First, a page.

Journal From a Refugee Camp – 16-18 October

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The OHF/DocMobile medical clinic

I’m currently volunteering as a Farsi and Dari interpreter at a medical clinic at the One Happy Family (OHF) refugee community center on Lesvos Island, Greece. In 2015 I volunteered as general labor and later an interpreter at refugee camps Pikpa and Moria and shared those stories here.

To protect patients’ privacy I’ve removed names, genders, nationalities, and identifiable health conditions.

16-18 October

On Saturday night, I translated for IsraAid at Kara Tepe refugee camp, working as an interpreter as their medical clinic. It felt good to work in my specialty the full shift; my work at OHF has shifted mostly to driving and running errands.

We now have two steady interpreters at OHF’s medical clinic. A young Iranian man handles Afghan and Iranian patients, while an Iraqi man translates for Iraqi, Syrian, and the occasional Palestine or Kuwaiti patient. We still scramble when we have French-speaking patients (usually from Congo and Cameroon) or Kurdish-speaking patients from Iraqi Kurdistan, but we have steady, quality translation for 90% of patients for the first time in the three months I’ve spent as an interpreter. I don’t particularly like driving, but I’m glad to help out any way I can and I’m thrilled that my so-so Farsi & Dari aren’t needed for important cases anymore.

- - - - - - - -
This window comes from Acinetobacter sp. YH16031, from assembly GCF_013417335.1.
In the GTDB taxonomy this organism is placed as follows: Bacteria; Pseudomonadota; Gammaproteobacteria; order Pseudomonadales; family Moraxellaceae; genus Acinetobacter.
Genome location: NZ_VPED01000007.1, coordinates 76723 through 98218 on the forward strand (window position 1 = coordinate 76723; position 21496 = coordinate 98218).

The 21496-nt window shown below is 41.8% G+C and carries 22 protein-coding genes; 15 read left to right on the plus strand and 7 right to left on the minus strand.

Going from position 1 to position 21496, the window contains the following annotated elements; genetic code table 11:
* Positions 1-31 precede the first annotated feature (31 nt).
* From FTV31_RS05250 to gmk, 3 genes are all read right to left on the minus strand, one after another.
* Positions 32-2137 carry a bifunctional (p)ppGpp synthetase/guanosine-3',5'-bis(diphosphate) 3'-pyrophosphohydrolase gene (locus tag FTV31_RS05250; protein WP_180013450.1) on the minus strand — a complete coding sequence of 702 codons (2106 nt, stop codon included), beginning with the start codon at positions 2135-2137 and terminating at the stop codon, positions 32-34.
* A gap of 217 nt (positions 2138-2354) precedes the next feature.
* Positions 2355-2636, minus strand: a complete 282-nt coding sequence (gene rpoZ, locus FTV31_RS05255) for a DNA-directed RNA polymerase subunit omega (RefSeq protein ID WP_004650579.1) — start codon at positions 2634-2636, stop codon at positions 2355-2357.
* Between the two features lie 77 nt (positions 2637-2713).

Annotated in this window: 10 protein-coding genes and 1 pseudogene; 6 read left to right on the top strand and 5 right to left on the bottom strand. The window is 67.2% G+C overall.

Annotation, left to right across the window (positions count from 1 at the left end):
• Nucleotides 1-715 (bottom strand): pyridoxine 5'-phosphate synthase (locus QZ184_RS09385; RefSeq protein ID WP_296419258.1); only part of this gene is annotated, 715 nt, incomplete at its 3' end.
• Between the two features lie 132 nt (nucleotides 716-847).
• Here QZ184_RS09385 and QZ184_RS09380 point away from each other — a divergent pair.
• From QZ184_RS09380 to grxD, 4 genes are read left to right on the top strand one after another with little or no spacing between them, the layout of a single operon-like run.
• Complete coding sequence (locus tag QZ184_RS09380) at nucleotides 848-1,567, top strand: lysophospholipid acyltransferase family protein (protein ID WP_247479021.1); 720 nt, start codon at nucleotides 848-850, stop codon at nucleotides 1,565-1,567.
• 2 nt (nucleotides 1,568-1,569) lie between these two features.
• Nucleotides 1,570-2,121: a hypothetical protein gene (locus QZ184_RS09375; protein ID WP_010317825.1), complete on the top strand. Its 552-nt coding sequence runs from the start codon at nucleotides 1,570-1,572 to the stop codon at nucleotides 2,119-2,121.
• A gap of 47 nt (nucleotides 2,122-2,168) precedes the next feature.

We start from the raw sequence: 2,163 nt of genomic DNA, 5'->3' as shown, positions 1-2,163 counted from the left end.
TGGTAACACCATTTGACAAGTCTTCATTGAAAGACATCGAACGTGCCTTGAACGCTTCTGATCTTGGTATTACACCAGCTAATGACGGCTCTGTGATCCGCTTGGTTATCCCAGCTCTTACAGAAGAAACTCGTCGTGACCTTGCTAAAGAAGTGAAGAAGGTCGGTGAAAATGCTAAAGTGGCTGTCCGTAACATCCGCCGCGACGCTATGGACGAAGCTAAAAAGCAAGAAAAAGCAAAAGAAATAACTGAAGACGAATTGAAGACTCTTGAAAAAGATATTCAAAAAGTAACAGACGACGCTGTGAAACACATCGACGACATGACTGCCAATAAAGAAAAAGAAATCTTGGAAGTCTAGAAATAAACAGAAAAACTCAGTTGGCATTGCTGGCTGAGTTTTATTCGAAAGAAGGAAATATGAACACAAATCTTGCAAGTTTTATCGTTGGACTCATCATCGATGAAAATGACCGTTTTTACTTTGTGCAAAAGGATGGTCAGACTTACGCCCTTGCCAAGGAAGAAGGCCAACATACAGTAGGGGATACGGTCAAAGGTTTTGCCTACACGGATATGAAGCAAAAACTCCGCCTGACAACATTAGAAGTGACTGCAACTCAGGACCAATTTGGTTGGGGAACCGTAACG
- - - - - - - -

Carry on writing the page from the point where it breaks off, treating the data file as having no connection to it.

I spent these two mornings picking up patients from Moria and dropping them off at IKA, a medical clinic in town which is very helpful with refugees–I always have to lie, cheat, and steal to get anyone seen at the hospital. Our clinic director is able to stay with patients and navigate IKA, which goes quickly and usually allows us to open the clinic on time. When I go to the hospital we have to open the clinic hours late because of the distance at the hospital and the amount of waiting, even after using black magic to get seen quickly.

Back at the clinic I helped translate at the triage station when our interpreter was with the doctor, then occasionally helped him with terms which are different in Farsi and Dari (phlegm, diarrhea, and a few others), but otherwise ran between the nearby pharmacy and grocery stores, looking for supplies (antibiotic eye drops, iron for children, and insulin were Monday’s requests) and helping patients get basic items we couldn’t provide (earplugs we couldn’t find, plus multivitamins and fruit).

 

 

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